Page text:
Posted by ESPN.com's Tim Griffin
What was that old joke about there being only two seasons at Texas -- football season and spring football season?
Rick Barnes has done a marvelous job during his 11-season tenure with the Longhorns' basketball program, turning it into one of the nation's most consistent powers.
But there's no doubt about which sports is the most popular among Texas fans. If you have any doubt, check out the Austin American-Statesman's weekly chat with columnists Cedric Golden and Kirk Bohls for an answer.
Football questions for the esteemed duo outnumber all of the other sports combined. So it's a must read for any Longhorn football fan looking for a few snippets of newsheading into the start of spring football practice on Friday.
Football support isn't as intense around much of the rest of the conference. But there's still enough news to provide a little lunchtime diversion. Here are some of Wednesday's more notable stories.
The Sporting News' Matt Hayes and David Curtis break down what quarterback Patrick Witt's departure from Nebraska will mean to the Cornhuskers.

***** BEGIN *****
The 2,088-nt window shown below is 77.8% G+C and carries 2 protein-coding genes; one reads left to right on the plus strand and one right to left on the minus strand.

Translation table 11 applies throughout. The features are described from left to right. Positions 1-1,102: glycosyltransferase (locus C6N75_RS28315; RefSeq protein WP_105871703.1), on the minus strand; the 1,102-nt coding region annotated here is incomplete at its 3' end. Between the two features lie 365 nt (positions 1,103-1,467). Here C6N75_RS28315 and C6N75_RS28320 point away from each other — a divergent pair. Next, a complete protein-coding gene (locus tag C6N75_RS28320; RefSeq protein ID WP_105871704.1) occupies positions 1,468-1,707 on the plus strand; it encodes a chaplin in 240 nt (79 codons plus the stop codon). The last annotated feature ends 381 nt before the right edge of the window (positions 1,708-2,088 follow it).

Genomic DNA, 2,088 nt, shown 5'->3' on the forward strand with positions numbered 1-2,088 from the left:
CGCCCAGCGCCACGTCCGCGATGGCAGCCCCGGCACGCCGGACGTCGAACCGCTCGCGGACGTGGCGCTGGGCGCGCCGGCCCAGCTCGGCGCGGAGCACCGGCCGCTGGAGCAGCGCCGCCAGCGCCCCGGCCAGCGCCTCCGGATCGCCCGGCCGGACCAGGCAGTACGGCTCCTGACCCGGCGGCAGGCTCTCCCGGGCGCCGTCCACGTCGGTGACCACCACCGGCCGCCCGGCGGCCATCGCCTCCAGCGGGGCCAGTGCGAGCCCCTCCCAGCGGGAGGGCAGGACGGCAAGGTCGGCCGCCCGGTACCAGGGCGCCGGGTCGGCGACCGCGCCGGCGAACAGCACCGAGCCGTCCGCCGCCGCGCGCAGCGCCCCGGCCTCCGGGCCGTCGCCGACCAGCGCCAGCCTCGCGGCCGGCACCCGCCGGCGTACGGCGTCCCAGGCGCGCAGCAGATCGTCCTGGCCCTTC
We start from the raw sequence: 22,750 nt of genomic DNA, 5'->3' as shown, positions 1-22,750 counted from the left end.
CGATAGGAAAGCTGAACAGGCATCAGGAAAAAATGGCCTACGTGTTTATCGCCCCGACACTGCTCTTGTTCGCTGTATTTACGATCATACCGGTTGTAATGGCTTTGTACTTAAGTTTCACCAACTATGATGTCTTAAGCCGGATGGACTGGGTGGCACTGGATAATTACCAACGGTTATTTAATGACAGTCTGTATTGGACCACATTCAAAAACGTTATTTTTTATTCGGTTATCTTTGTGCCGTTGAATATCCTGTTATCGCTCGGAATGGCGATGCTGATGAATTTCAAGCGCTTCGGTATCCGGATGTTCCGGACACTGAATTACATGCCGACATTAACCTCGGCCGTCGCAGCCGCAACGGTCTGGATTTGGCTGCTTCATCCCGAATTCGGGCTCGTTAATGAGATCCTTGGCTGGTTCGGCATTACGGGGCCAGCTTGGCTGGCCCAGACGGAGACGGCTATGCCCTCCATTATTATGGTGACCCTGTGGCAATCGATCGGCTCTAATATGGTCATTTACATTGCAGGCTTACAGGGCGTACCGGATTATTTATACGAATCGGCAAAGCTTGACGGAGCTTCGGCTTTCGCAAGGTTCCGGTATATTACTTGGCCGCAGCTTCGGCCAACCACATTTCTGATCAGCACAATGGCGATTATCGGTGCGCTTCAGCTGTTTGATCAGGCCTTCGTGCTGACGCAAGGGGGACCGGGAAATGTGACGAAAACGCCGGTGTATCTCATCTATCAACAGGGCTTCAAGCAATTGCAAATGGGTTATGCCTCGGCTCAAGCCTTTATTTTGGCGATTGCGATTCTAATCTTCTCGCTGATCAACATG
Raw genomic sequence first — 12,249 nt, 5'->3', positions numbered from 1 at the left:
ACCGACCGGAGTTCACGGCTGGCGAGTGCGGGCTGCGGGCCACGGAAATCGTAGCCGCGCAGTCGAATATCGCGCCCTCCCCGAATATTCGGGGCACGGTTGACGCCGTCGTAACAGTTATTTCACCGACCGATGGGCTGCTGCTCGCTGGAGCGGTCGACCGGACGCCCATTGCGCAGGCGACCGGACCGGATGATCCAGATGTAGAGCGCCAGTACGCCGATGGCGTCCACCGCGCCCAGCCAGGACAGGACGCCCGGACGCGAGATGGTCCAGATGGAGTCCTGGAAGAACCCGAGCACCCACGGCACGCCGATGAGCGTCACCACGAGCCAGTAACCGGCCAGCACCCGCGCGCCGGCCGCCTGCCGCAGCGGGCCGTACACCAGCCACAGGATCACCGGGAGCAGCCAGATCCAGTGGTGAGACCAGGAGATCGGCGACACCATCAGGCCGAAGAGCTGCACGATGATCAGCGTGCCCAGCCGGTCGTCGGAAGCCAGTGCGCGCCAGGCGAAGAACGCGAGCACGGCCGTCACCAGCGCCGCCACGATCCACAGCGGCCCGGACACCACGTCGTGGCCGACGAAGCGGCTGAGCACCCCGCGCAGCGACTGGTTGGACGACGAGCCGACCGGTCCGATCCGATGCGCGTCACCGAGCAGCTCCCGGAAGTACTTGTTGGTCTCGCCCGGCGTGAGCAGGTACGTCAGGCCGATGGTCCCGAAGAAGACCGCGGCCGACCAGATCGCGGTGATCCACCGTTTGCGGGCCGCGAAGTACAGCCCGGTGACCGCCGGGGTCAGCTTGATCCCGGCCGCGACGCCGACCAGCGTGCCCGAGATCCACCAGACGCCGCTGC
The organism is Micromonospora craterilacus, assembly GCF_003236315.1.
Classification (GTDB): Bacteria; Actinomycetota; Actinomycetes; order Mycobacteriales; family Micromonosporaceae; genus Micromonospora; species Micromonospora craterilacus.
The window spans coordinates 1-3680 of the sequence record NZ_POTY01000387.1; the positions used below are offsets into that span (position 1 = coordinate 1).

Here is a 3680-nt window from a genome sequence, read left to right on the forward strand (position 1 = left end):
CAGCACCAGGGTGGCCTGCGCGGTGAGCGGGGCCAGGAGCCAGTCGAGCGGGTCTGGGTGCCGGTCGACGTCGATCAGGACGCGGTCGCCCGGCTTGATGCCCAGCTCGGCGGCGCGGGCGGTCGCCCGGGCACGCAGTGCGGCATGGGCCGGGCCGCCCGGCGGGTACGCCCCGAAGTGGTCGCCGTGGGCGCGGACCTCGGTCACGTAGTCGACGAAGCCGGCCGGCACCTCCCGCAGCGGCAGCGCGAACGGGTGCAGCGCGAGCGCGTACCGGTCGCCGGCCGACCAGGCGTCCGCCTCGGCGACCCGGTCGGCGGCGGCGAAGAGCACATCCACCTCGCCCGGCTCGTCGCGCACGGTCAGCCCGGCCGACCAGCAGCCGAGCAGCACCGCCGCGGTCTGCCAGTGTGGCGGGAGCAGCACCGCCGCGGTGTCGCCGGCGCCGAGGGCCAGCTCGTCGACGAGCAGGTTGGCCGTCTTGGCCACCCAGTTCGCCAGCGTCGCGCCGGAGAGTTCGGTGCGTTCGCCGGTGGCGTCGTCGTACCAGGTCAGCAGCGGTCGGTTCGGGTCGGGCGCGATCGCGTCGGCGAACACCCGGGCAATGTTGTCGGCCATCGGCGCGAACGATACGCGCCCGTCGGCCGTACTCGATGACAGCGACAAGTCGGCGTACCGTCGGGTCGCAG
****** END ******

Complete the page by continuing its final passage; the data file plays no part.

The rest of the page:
Nebraska linebackers coach Mike Ekeler does not appear headed to South Florida to become Jim Leavitt's new defensive coordinator. The Champaign (Ill.) News-Gazette's Bob Asmussen reports that Illinois co-defensive coordinator Dan Disch has been offered the job. And Brett McMurphy of the Tampa Tribune reports that former Kansas State offensive coordinator Ron Hudson is among the coaches who have interviewed for the Bulls' vacant offensive coordinator position.
Mike Eargle, a cornerback from Lackawanna (Pa.) College, will be transferring into the Oklahoma State program, according to the Oklahoman's Scott Wright.
Kent Somers of the Arizona Republic speculates that Texas' Brian Orakpo could emerge as one of the "hybrid" defenders that are the current rage in the NFL.
Brock Murphy of Lindysports.com opines on the massive offensive rebuilding job Texas Tech coach Mike Leach is facing this spring.
Chuck Woodling of the Lawrence Journal-World comments on the first four years of Kansas athletic director Lew Perkins' ambitious five-year development plan for the Jayhawks' athletic program.